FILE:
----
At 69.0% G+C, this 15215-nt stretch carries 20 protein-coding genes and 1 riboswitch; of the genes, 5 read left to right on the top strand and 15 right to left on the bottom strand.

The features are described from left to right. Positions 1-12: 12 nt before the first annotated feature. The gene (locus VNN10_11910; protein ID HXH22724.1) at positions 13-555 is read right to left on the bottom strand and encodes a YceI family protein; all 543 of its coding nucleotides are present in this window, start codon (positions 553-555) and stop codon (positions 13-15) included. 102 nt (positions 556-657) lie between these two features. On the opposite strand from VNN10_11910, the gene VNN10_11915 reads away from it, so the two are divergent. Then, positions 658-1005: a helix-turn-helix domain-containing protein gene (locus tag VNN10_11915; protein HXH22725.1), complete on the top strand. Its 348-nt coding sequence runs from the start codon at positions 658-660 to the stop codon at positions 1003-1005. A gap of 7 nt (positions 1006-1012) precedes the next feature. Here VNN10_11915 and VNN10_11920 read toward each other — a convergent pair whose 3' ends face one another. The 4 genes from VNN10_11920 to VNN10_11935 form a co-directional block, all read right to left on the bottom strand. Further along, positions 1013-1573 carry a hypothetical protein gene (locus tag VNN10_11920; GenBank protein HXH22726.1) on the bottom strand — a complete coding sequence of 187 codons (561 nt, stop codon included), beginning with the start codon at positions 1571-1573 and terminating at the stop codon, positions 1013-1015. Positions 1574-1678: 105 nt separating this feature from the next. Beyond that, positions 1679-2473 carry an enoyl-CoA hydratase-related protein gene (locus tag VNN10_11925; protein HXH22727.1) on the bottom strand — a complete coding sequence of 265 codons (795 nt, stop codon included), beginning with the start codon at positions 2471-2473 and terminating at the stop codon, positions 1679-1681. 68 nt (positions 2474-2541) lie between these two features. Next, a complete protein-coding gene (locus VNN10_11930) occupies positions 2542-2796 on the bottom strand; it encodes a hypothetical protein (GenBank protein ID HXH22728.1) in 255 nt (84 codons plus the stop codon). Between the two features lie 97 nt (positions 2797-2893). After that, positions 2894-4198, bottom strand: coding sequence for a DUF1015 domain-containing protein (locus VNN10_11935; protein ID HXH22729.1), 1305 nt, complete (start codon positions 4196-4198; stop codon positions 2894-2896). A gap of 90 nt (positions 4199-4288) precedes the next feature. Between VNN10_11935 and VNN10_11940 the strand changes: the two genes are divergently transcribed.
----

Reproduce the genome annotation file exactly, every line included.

At 69.0% G+C, this 15215-nt stretch carries 20 protein-coding genes and 1 riboswitch; of the genes, 5 read left to right on the top strand and 15 right to left on the bottom strand.

The features are described from left to right. Positions 1-12: 12 nt before the first annotated feature. The gene (locus VNN10_11910; protein ID HXH22724.1) at positions 13-555 is read right to left on the bottom strand and encodes a YceI family protein; all 543 of its coding nucleotides are present in this window, start codon (positions 553-555) and stop codon (positions 13-15) included. 102 nt (positions 556-657) lie between these two features. On the opposite strand from VNN10_11910, the gene VNN10_11915 reads away from it, so the two are divergent. Then, positions 658-1005: a helix-turn-helix domain-containing protein gene (locus tag VNN10_11915; protein HXH22725.1), complete on the top strand. Its 348-nt coding sequence runs from the start codon at positions 658-660 to the stop codon at positions 1003-1005. A gap of 7 nt (positions 1006-1012) precedes the next feature. Here VNN10_11915 and VNN10_11920 read toward each other — a convergent pair whose 3' ends face one another. The 4 genes from VNN10_11920 to VNN10_11935 form a co-directional block, all read right to left on the bottom strand. Further along, positions 1013-1573 carry a hypothetical protein gene (locus tag VNN10_11920; GenBank protein HXH22726.1) on the bottom strand — a complete coding sequence of 187 codons (561 nt, stop codon included), beginning with the start codon at positions 1571-1573 and terminating at the stop codon, positions 1013-1015. Positions 1574-1678: 105 nt separating this feature from the next. Beyond that, positions 1679-2473 carry an enoyl-CoA hydratase-related protein gene (locus tag VNN10_11925; protein HXH22727.1) on the bottom strand — a complete coding sequence of 265 codons (795 nt, stop codon included), beginning with the start codon at positions 2471-2473 and terminating at the stop codon, positions 1679-1681. 68 nt (positions 2474-2541) lie between these two features. Next, a complete protein-coding gene (locus VNN10_11930) occupies positions 2542-2796 on the bottom strand; it encodes a hypothetical protein (GenBank protein ID HXH22728.1) in 255 nt (84 codons plus the stop codon). Between the two features lie 97 nt (positions 2797-2893). After that, positions 2894-4198, bottom strand: coding sequence for a DUF1015 domain-containing protein (locus VNN10_11935; protein ID HXH22729.1), 1305 nt, complete (start codon positions 4196-4198; stop codon positions 2894-2896). A gap of 90 nt (positions 4199-4288) precedes the next feature. Between VNN10_11935 and VNN10_11940 the strand changes: the two genes are divergently transcribed.